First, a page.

Micah Gallo: It was one of my main focuses on the movie over time, and so it was something that, you mentioned Jay Alvino, and I met Jay as an effects artist, so he worked on a short film called Wick, and that film we bonded over a certain type of practical effects movie from the ’80s. Namely, ones that incorporated a lot of smoke and slime and kind of a darker chiaroscuro lighting style, something that gives it a tangible texture.
We thought that, there's something about it, it's heightened obviously, but there's something about it that works. It gives you a more tangible feeling about that thing because light's hitting it in a certain way. It just somehow seems more believable to us. We always liked it, and even when I ran a VFX company, what we always told everyone was, "Look, do everything you can practically first." Because in my opinion and I would argue that it's basically a fact, CGI, it's animation, and what you're talking about is a really expensive cartoon. It's sort of like if you want it to look like a cartoon, that's the way to do it. If you want it to look real, you're better off, in my opinion, especially on a low-budget film, to start with something real, and then if there's something that you're not getting, you add that in. But then in our case, like I mentioned to you, even that, we opted to as often as possible, shoot a real element that's then composited in.
Again, you still have that tangible reality. You're not having to invent that from scratch with an animator. There is some animation in the movie, but it's very few shots comparatively. There was a lot of the effects work, but it was really done in this old-school way. It just happened to be digital composite, which is better than old optical compositing that used to have black bars around it. That was kind of our approach, and because Jay was an effects artist, too, it was something that we talked about from the beginning and I started doing sketches of what I wanted to see. I wanted prehistoric-style mandibles. I wanted more of a black widow-style leg, which we didn't fully get there. I wanted a certain look on the close-up. I wanted to have it close-up so that you got the sense of there being sentient life there, so that there's some believability about this character being a real, living thing.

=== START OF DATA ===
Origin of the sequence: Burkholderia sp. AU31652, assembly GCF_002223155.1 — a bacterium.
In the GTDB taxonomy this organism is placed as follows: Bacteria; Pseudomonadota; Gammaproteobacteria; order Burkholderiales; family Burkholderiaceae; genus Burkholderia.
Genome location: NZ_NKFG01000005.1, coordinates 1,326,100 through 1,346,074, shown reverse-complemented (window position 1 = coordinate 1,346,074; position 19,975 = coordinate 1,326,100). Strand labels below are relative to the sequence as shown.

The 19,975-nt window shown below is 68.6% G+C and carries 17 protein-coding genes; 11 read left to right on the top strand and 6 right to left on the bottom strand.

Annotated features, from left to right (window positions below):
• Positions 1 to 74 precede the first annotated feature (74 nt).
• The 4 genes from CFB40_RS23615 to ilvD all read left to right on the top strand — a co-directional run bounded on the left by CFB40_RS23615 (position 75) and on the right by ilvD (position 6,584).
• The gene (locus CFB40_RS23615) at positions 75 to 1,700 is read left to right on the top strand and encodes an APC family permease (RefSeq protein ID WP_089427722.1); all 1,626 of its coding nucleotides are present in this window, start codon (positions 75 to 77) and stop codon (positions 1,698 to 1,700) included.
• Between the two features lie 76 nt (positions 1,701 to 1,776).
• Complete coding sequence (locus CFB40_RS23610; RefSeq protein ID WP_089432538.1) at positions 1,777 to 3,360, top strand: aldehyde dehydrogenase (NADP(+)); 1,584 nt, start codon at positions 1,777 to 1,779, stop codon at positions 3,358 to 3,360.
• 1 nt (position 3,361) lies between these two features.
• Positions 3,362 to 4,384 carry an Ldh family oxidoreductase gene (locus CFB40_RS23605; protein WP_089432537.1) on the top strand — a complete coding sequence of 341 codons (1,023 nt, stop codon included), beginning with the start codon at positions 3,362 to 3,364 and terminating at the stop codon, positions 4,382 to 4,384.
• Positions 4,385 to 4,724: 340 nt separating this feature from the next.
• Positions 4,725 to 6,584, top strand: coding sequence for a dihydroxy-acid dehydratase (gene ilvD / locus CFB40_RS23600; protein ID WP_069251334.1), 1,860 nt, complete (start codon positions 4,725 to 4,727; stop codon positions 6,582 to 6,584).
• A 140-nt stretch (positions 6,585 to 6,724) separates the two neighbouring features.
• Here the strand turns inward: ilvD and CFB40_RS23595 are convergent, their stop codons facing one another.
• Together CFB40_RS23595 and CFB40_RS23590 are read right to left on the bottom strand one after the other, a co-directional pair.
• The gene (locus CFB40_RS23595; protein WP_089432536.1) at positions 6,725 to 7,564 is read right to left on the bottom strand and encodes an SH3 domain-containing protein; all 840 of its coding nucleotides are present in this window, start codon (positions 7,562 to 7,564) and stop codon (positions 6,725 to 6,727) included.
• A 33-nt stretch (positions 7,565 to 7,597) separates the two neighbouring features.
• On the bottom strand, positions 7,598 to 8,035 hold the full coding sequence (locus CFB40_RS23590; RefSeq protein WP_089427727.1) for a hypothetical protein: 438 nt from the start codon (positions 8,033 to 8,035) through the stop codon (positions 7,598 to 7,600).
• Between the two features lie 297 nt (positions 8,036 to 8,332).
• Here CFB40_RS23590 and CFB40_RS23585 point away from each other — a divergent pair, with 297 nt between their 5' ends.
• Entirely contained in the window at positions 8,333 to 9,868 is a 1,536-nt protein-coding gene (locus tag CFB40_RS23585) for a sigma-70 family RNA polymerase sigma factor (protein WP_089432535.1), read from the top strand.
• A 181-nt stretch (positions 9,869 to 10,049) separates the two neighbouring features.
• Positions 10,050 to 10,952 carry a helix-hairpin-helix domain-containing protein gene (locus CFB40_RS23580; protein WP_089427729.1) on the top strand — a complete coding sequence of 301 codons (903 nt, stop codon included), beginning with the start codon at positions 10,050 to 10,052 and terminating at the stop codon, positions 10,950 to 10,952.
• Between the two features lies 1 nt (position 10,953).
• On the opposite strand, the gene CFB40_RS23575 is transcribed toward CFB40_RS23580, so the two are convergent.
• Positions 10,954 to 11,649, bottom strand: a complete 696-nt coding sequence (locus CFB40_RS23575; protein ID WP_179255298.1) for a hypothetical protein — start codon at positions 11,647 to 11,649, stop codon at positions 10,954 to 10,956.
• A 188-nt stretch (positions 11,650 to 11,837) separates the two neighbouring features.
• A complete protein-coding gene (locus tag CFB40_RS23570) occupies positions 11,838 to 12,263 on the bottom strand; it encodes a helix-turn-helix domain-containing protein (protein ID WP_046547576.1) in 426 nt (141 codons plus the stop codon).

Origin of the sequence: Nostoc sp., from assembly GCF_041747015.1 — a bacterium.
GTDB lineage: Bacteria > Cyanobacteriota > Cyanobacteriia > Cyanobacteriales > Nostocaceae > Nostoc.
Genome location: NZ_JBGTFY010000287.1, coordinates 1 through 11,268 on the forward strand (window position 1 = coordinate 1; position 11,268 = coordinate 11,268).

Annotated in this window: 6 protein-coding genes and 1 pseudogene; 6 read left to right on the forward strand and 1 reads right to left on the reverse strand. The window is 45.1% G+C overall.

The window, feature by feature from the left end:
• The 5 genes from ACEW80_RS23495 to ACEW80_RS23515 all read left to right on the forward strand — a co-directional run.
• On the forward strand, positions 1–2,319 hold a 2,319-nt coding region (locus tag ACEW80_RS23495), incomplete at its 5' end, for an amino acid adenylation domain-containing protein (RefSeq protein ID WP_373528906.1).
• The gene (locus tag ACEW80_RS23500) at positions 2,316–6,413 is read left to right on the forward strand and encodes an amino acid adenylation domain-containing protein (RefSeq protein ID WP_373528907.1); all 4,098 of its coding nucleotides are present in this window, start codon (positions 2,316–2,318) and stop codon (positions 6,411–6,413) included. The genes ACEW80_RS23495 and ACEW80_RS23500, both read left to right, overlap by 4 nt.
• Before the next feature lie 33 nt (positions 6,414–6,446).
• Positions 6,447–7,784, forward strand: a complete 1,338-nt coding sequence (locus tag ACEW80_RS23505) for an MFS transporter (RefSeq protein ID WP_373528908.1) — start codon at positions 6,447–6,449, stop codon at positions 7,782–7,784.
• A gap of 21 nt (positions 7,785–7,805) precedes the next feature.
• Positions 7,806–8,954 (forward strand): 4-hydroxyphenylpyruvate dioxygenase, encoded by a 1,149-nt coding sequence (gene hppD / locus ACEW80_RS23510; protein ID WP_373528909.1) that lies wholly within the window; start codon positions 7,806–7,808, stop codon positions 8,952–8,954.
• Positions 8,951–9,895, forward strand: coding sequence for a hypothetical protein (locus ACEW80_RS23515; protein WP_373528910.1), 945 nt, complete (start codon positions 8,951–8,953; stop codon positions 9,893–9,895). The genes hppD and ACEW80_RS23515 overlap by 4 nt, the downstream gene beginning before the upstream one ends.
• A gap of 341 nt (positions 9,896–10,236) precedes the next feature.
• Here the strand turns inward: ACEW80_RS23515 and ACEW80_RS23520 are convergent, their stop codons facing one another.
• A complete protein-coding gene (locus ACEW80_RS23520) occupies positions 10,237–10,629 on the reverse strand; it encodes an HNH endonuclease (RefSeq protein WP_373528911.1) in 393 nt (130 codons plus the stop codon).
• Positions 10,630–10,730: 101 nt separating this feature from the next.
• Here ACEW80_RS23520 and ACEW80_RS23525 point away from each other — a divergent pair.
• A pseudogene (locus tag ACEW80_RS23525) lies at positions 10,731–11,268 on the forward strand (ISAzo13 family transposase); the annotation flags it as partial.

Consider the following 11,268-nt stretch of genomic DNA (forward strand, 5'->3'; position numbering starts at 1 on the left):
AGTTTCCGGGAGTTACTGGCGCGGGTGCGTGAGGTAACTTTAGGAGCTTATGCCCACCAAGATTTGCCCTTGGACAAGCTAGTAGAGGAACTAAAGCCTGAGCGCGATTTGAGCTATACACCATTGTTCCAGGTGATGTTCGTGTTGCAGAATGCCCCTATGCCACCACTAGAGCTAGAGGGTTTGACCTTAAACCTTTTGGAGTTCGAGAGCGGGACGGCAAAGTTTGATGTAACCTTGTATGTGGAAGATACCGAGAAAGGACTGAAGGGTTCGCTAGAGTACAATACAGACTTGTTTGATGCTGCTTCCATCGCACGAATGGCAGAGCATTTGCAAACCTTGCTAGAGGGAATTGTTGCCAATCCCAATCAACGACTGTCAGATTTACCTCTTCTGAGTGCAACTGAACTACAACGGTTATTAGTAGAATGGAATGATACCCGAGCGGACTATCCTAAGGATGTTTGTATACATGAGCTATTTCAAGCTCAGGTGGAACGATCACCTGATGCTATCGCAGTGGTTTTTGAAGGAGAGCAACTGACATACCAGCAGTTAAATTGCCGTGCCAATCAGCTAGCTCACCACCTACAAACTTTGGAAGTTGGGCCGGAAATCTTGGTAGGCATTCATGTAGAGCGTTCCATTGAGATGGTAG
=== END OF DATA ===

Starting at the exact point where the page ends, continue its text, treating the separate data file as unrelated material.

Those were some of the elements that we brought along and it was kind of a mix of a wolf spider with some aspects of a black widow mixed with a brown recluse, and then you throw in some of the prehistoric aspects, including the mythology. Then, what we did from there was Jay knew a sculptor named Mario Torres, who works on a lot of Guillermo del Toro stuff and is really talented. We worked with him in his garage, in the back of his house, and we did the sculpt and from there we made some practical molds, did some initial tests with my buddy Christian Beckman over at Quantum Creation FX. We learned some things about what we didn't know, then, Christian wasn't available when it came time to do the shoot, because he was working on these big-budget superhero movies, and doing suits and stuff. That's when I found Dan Rebert, and he had just left Masters FX, which had just done a bunch of really cool work on True Blood amongst many other things. They had worked on James Gunn's Slither and stuff like that. He's definitely an old-school guy, but understood that blend between visual effects and practical effects because they also did the werewolf transformations in Hemlock Grove, which had some really cool blends between practical and visual effects, especially when the hand comes out of the werewolf's mouth.
Working with Dan, I immediately knew that he was going to approach it like an actor, that he also was hip to what I was throwing out there about, "No. We want this to be a real character and behave a certain way." I trusted his judgment on it and we collaborated very closely on how to make it a plausible character. We looked at the script and we did some performance tests, and then adjusted the creature based on those performance tests.
Additionally, we didn't have the money to have a different puppet for each gag the way Child's Play or Gremlins would. We couldn't afford that. There was no way we could afford that on our budget, and so we had to use our ingenuity and so we came up with about only four different puppets that could do a variety of the gags that needed to be done and we could switch parts and stuff when we needed to on at least the two main puppets. I think we got what we needed and I think that people will be pleased with the spider performance considering what we had to work with.